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Old October 16th, 2004, 01:55 AM   #1
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South American Airlines Face Bumpy Ride Amid Legal Woes
15 October 2004
Dow Jones International News
By Amy Guthrie

MEXICO CITY (Dow Jones)--Political and legal hurdles are taking some major South American airlines on a bumpy ride.

Government interventions, foreign ownership limits and precarious financial situations have major carriers reeling in Peru, Brazil and Colombia.

This week, the Peruvian government suspended Chilean carrier Lan Airlines SA's (LFL) flying permit for failing to meet local ownership requirements. The order affects both national and international flights for Lan's local unit, LanPeru, which is the Andean nation's second-largest airline.

Lan owns 49% of LanPeru, while another 21% is owned by a separate Lan-controlled company. LanPeru President Emilio Rodriguez-Larrain, who owns the rest of the carrier, called the flight suspension "regrettable."

"We are confident that this decision will be overturned in light of our arguments and the evidence that we have presented," Rodriguez-Larrain told journalists Thursday.

LanPeru runs 11 national flights and 11 international flights a day, and shoulders about 35% of Peru's cargo market. The Peruvian government declared a state of emergency earlier this week in the airline industry, which will allow other airline companies to lease aircraft in order to offer more flights.

"This is the risk of working in Latin America. Sometimes the rules aren't clear," said Gavin Templeton, an analyst who covers Lan for IM Trust in Santiago.

Templeton is confident that Lan will get over the hurdle in Peru and work around other difficulties that might pop up in the future. Lan has 52 passenger aircraft and seven dedicated freighters, making it one of the biggest and most profitable carriers in Latin America, with net income of $137.7 million for the 12 months ending in June.

The skies aren't so clear, though, for Brazilian carrier Vasp, which appears to be slowly fading away. The airline, founded in 1933, doesn't have enough liquidity to cover basic expenses and has seen its market share shrink in recent years to 8.5%. The company is currently operating on a six-month emergency license granted by the government, pending presentation of a comprehensive debt plan.

Flagship operator Varig, which serves about 30% of the Brazilian market, is also facing some turbulent times. Varig has reduced its fleet size at an alarming rate, prompting analysts to predict that the Brazilian government will step in to save the carrier.

"If Varig goes away, Brazil would have a major crisis," said an analyst at a Wall Street firm who declined to be named.

Varig runs more than 80% of Brazil's international routes, making the possibility of it folding a potential disaster. Government assistance, though, may not come until Vasp is out of the picture, warned the Wall Street analyst, so as to avoid having to prop up Vasp as well.

Observers are somewhat more optimistic about prospects for Colombian carrier Avianca, which is being courted by several investors and is expected to emerge from bankruptcy protection later this year.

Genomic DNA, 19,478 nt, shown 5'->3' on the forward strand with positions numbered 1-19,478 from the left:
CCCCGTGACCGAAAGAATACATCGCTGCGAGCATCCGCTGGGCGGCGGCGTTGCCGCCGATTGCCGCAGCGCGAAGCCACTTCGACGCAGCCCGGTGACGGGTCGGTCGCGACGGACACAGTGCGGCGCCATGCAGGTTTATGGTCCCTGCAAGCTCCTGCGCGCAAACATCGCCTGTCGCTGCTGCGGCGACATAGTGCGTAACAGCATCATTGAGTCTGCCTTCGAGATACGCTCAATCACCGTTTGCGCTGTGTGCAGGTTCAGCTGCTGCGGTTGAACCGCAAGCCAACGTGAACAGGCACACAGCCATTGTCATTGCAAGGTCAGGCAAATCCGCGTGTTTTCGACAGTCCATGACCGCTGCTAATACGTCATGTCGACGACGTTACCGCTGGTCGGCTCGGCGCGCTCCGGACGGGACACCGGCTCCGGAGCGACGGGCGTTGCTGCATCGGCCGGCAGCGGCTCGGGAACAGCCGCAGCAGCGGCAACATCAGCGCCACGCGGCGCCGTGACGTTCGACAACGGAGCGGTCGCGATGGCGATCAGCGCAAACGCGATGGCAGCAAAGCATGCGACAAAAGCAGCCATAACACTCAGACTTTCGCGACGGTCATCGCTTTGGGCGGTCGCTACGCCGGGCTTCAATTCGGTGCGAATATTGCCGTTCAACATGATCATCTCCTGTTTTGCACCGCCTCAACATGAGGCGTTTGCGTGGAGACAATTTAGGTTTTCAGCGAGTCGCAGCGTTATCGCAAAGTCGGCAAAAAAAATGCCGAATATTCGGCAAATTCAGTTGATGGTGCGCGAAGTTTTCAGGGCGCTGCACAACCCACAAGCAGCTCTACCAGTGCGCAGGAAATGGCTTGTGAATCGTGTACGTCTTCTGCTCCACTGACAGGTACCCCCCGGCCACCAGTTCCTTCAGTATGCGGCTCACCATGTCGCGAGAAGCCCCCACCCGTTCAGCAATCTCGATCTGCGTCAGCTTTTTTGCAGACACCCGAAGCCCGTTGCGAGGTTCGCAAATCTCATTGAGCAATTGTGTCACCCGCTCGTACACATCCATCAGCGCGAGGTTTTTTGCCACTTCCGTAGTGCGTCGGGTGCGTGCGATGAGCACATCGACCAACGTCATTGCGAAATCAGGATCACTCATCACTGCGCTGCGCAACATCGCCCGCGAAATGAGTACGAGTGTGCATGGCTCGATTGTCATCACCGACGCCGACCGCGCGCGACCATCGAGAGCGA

Bob Booth, chairman of Aviation Management Services, a Miami consulting firm, is pulling for the offer from Sinergy, which proposed in March pumping $64 million into Avianca and assuming nearly $300 million of the company's debt in return for a 75% stake in the world's second-oldest airline.

Synergy is owned by Brazilian oil magnate German Efromovich, who also controls OceanAir, an air taxi company that serves Brazil's oil industry and operates regional routes serving more than 30 cities. A Synergy purchase could bring Avianca into the Brazilian market.

The other offer on the table for Avianca comes from an unnamed Arab investor who has approached the Colombian pilots union. Ultimately, Avianca's fate will be decided by Manhattan bankruptcy Judge Allan L. Gropper.

-By Amy Guthrie, Dow Jones Newswires; (5255) 5080-3453; [email protected]

(Robert Kozak in Lima and Diana Delgado in Bogota contributed to this report) [ 15-10-04 1135GMT ]
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Old January 25th, 2005, 06:42 PM   #2
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The problem with air companies over here in South America is that their tickets are ULTRA expensive. Mind you, last week I was just checking some fare prices in Expedia and I discovered that a NYC - London return ticket costs 340 dollars! That's a 7 hour flight, in South America a Sao Paulo - Buenos Aires ticket costs the same, and it's a 2:30 hour flight!

Varig has been in a bad situation for years and they have already received aid from the government. VASP is almost folding, they have cancelled all their flights for this week and they intend to cancel all the flights for the next 15 days. Holy christ!

Gol is EXCELLENT. I flew with them to Sao Paulo in the beginning of the month and it was very good, good plane, good service, they even served us a snack (cereal bar), and uh, you don't need more than that for a 50 minute flight and just 50 dollars!